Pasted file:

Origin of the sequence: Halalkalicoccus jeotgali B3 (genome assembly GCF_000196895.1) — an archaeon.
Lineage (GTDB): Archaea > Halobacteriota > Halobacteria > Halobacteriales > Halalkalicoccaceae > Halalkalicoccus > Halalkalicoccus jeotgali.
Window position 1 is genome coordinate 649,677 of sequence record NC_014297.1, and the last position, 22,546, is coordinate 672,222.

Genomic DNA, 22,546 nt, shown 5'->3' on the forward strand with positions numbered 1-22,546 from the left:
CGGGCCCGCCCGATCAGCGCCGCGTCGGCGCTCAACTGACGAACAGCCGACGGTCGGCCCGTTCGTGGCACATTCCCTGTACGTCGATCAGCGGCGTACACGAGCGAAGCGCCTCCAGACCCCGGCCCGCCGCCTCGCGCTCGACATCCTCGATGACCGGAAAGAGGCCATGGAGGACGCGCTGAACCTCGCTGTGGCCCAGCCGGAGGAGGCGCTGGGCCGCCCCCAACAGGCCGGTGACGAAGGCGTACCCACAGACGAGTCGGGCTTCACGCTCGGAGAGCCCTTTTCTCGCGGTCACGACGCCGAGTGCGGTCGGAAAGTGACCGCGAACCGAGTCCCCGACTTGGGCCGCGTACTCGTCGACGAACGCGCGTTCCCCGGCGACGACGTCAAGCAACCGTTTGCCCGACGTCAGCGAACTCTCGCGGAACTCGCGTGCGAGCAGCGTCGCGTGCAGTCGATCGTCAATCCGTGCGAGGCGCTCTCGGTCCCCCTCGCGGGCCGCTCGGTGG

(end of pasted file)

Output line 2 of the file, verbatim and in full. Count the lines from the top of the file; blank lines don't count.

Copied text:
Lineage (GTDB): Archaea > Halobacteriota > Halobacteria > Halobacteriales > Halalkalicoccaceae > Halalkalicoccus > Halalkalicoccus jeotgali.